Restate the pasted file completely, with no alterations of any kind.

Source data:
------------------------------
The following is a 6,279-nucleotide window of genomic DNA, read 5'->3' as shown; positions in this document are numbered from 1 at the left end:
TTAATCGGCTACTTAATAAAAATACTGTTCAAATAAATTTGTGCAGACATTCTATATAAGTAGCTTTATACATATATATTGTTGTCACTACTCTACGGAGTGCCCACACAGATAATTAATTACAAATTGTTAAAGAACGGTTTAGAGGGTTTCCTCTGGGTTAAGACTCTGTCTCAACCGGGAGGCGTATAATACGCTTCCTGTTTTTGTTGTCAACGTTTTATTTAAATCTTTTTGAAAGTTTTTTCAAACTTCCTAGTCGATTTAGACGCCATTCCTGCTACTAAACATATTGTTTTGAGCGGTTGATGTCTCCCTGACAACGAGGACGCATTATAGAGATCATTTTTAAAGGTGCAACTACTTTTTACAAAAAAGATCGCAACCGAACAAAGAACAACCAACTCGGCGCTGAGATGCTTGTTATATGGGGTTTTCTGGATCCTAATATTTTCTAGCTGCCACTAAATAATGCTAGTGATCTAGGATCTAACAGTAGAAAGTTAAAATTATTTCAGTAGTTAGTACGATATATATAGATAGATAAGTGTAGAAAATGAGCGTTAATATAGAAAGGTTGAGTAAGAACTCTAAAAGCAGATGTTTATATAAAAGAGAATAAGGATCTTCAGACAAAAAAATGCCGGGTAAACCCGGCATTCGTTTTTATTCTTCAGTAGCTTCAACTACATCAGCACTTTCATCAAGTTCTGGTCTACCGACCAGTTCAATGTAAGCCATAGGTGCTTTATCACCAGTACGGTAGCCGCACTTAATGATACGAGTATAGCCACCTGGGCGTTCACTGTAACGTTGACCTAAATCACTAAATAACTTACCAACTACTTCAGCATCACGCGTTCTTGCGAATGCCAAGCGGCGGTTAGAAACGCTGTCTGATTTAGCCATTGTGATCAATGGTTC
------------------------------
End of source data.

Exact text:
The following is a 6,279-nucleotide window of genomic DNA, read 5'->3' as shown; positions in this document are numbered from 1 at the left end:
TTAATCGGCTACTTAATAAAAATACTGTTCAAATAAATTTGTGCAGACATTCTATATAAGTAGCTTTATACATATATATTGTTGTCACTACTCTACGGAGTGCCCACACAGATAATTAATTACAAATTGTTAAAGAACGGTTTAGAGGGTTTCCTCTGGGTTAAGACTCTGTCTCAACCGGGAGGCGTATAATACGCTTCCTGTTTTTGTTGTCAACGTTTTATTTAAATCTTTTTGAAAGTTTTTTCAAACTTCCTAGTCGATTTAGACGCCATTCCTGCTACTAAACATATTGTTTTGAGCGGTTGATGTCTCCCTGACAACGAGGACGCATTATAGAGATCATTTTTAAAGGTGCAACTACTTTTTACAAAAAAGATCGCAACCGAACAAAGAACAACCAACTCGGCGCTGAGATGCTTGTTATATGGGGTTTTCTGGATCCTAATATTTTCTAGCTGCCACTAAATAATGCTAGTGATCTAGGATCTAACAGTAGAAAGTTAAAATTATTTCAGTAGTTAGTACGATATATATAGATAGATAAGTGTAGAAAATGAGCGTTAATATAGAAAGGTTGAGTAAGAACTCTAAAAGCAGATGTTTATATAAAAGAGAATAAGGATCTTCAGACAAAAAAATGCCGGGTAAACCCGGCATTCGTTTTTATTCTTCAGTAGCTTCAACTACATCAGCACTTTCATCAAGTTCTGGTCTACCGACCAGTTCAATGTAAGCCATAGGTGCTTTATCACCAGTACGGTAGCCGCACTTAATGATACGAGTATAGCCACCTGGGCGTTCACTGTAACGTTGACCTAAATCACTAAATAACTTACCAACTACTTCAGCATCACGCGTTCTTGCGAATGCCAAGCGGCGGTTAGAAACGCTGTCTGATTTAGCCATTGTGATCAATGGTTC